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Y value for second derivative involving e^y

  • Thread starter Zealousy
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  • #1
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Homework Statement


If xy + 9e^y = 9e, find the value of y'' at the point where x = 0.

Homework Equations


product rule


The Attempt at a Solution


Okay so first I found the first derivative using implicit differentiation and I got:
[itex]y'=\frac{-y}{x+9e^{y}}[/itex]

then, I found the second derivative to be:
[itex]y''=\frac{y(1+9e^{y}*y')}{(x+9e^{y})^{2}}-\frac{y'}{x+9e^{y}}[/itex]

the website won't let me enter y' so I substituted it into the second derivative and then set x=0 and I got:
[itex]y''=\frac{2y-y^{2}}{9e^{2y}}[/itex]

I'm not quite sure if I'm doing this right so I'd like a second opinion. I only have one attempt left and I don't want to get it wrong!
 

Answers and Replies

  • #2
SammyS
Staff Emeritus
Science Advisor
Homework Helper
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Homework Statement


If xy + 9e^y = 9e, find the value of y'' at the point where x = 0.

Homework Equations


product rule


The Attempt at a Solution


Okay so first I found the first derivative using implicit differentiation and I got:
[itex]\displaystyle y'=\frac{-y}{x+9e^{y}}[/itex]

then, I found the second derivative to be:
[itex]\displaystyle y''=\frac{y(1+9e^{y}\cdot y')}{(x+9e^{y})^{2}}-\frac{y'}{x+9e^{y}}[/itex]

the website won't let me enter y' so I substituted it into the second derivative and then set x=0 and I got:
[itex]\displaystyle y''=\frac{2y-y^{2}}{9e^{2y}}[/itex]

I'm not quite sure if I'm doing this right so I'd like a second opinion. I only have one attempt left and I don't want to get it wrong!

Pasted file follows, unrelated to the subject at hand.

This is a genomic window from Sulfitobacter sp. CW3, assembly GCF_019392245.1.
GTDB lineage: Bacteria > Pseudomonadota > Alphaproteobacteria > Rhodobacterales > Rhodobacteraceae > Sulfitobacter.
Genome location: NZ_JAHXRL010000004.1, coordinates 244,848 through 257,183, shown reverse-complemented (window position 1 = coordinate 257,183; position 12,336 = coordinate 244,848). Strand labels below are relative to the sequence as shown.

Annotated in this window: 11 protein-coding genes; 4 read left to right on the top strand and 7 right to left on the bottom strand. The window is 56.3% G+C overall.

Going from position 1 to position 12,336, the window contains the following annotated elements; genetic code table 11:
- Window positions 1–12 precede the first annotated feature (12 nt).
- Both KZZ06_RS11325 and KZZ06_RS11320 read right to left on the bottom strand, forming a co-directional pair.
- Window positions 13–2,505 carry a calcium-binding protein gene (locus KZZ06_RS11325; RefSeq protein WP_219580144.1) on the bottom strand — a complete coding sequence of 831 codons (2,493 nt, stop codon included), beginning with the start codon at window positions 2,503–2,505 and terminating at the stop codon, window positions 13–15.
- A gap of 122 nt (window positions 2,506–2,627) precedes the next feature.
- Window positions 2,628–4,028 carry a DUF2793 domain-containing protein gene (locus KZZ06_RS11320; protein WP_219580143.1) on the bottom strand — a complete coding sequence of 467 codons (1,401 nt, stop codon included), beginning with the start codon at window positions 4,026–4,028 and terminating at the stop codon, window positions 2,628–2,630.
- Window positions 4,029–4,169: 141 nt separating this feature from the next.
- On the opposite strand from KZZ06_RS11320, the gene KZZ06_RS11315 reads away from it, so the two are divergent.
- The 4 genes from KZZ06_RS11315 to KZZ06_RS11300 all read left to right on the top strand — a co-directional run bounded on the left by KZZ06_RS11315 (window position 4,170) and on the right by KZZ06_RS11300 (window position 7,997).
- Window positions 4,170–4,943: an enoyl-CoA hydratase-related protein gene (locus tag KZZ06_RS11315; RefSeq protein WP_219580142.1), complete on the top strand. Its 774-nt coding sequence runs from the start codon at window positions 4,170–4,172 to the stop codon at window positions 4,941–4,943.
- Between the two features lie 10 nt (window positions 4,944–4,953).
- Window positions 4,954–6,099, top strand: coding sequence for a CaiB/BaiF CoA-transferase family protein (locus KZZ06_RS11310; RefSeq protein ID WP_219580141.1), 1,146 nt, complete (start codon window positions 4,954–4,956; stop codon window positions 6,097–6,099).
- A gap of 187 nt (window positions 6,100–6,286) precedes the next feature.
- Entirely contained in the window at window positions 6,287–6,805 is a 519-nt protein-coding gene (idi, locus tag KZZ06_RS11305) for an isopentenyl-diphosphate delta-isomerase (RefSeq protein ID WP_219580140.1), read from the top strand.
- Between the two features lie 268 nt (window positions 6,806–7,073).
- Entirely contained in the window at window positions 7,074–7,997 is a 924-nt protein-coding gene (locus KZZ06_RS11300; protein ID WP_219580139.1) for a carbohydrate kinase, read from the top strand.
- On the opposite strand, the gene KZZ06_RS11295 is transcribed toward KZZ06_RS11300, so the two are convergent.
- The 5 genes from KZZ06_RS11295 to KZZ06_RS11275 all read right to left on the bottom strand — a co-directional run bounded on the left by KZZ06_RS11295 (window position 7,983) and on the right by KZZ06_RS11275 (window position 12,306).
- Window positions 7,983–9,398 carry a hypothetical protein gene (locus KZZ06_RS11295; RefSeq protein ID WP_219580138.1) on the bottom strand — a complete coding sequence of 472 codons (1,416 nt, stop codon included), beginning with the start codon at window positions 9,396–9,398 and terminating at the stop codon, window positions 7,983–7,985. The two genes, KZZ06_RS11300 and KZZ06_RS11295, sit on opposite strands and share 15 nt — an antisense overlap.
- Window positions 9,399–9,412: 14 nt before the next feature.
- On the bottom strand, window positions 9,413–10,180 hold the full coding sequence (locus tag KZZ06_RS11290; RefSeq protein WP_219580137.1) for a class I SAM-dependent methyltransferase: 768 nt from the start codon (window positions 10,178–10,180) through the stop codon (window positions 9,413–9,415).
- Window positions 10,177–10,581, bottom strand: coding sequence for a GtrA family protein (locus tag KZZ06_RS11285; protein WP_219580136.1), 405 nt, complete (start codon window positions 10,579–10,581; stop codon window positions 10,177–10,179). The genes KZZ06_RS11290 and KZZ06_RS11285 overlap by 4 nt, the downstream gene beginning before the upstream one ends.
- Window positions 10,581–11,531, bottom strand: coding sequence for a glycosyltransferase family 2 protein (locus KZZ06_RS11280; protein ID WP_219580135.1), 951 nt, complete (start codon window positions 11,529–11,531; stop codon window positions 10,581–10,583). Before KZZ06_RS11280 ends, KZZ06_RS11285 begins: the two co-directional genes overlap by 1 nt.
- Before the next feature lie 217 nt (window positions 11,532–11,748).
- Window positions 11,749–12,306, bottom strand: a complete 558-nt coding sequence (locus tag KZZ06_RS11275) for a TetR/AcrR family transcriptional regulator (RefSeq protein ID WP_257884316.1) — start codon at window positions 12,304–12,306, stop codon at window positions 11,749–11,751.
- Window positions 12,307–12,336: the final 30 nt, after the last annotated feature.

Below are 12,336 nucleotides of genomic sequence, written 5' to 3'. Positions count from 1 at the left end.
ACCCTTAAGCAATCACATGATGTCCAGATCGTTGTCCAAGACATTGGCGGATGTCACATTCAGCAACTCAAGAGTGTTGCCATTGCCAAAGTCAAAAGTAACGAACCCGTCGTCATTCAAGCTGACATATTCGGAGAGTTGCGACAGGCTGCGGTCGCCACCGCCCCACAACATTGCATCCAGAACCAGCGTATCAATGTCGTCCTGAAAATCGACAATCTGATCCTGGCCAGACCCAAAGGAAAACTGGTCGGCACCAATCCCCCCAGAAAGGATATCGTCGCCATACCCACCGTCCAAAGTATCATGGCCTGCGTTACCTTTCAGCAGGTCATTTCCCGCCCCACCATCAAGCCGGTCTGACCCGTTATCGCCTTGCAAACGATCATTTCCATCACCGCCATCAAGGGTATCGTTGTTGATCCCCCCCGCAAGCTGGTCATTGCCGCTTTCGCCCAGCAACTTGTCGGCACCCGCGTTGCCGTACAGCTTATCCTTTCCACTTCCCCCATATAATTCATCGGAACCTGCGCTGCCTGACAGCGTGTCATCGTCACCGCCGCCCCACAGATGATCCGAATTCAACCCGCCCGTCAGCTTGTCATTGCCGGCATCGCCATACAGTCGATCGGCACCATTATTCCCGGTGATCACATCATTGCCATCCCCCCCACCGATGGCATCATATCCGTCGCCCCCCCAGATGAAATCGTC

Plug x = 0 into [itex]xy + 9e^y = 9e\,.[/itex] Then solve for y . Use that in your expression for y''.
 
  • #3
dynamicsolo
Homework Helper
1,648
4

Homework Statement


If xy + 9e^y = 9e, find the value of y'' at the point where x = 0.

...

Okay so first I found the first derivative using implicit differentiation and I got:
[itex]y'=\frac{-y}{x+9e^{y}}[/itex]

then, I found the second derivative to be:
[itex]y''=\frac{y(1+9e^{y}*y')}{(x+9e^{y})^{2}}-\frac{y'}{x+9e^{y}}[/itex]

the website won't let me enter y' so I substituted it into the second derivative and then set x=0 and I got:
[itex]y''=\frac{2y-y^{2}}{9e^{2y}}[/itex]

Since you are asked for the value of [itex]y''(0)[/itex], you don't really need to fuss too much with an expression for [itex]y''[/itex].

First, are we agreed that y = 1 for x = 0 ? (I want to be careful, since you only have one attempt left on your computer-problem system.)

I agree with your result for [itex]y'[/itex]. So we can say that [itex]y'(0) = -\frac{1}{9e} [/itex]. Does that sound all right?

The first implicit differentiation of the original equation produced

[tex] y + xy' + 9 \cdot e^{y} \cdot y' = 0 , [/tex]

so a second implicit differentiation yields


[tex] y' + ( y' + xy'' ) + ( 9 \cdot e^{y} \cdot y' \cdot y' + 9 \cdot e^{y} \cdot y'' ) = 0 \Rightarrow 2y' + xy'' + 9 \cdot e^{y} \cdot ( y' )^{2} + 9 \cdot e^{y} \cdot y'' = 0 . [/tex]

You could now insert your results for [itex]y(0)[/itex] and [itex]y'(0)[/itex] , with x = 0 , then solve the resulting equation for [itex]y''[/itex].
 

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